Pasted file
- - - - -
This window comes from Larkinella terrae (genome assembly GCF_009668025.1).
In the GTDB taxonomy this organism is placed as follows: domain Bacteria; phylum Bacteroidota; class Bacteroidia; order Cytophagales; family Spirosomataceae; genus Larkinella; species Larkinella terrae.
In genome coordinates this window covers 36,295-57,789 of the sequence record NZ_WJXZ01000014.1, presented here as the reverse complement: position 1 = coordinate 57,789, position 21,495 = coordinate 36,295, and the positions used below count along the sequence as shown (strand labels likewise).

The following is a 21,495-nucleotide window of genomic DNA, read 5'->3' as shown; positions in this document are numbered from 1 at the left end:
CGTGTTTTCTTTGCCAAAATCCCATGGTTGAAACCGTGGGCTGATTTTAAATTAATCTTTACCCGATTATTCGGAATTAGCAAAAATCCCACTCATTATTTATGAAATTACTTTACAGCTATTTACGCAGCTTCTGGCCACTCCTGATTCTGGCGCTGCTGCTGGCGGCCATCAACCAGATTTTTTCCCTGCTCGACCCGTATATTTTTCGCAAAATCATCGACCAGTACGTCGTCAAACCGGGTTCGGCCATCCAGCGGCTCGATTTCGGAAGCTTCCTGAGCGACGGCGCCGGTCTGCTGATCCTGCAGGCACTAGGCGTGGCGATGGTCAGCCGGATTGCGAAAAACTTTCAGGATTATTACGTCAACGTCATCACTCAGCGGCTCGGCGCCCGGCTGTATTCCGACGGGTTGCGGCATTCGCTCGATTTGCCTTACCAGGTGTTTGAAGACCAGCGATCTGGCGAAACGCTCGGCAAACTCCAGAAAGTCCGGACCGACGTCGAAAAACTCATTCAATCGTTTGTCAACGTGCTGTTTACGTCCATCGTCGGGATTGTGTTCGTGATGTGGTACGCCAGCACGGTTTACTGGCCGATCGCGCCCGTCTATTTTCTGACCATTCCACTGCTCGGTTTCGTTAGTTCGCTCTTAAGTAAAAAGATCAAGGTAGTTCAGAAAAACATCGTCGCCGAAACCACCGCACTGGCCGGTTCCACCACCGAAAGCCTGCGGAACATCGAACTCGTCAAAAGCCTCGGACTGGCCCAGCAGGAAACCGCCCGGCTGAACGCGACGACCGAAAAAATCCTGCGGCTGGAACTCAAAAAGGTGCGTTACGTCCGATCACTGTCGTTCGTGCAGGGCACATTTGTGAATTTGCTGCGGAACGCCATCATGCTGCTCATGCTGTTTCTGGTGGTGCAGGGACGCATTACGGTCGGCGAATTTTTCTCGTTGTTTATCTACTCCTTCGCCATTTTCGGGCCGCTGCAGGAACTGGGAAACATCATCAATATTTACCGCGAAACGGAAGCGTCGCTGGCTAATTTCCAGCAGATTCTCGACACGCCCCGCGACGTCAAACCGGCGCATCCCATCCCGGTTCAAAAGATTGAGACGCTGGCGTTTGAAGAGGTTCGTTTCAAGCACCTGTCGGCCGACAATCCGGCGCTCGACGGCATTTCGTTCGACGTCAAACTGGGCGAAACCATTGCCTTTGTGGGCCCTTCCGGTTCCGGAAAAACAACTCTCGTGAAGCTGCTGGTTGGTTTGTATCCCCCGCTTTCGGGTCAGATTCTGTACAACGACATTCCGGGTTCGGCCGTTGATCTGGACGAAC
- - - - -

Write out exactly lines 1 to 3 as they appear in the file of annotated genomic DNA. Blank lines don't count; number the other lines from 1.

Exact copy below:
This window comes from Larkinella terrae (genome assembly GCF_009668025.1).
In the GTDB taxonomy this organism is placed as follows: domain Bacteria; phylum Bacteroidota; class Bacteroidia; order Cytophagales; family Spirosomataceae; genus Larkinella; species Larkinella terrae.
In genome coordinates this window covers 36,295-57,789 of the sequence record NZ_WJXZ01000014.1, presented here as the reverse complement: position 1 = coordinate 57,789, position 21,495 = coordinate 36,295, and the positions used below count along the sequence as shown (strand labels likewise).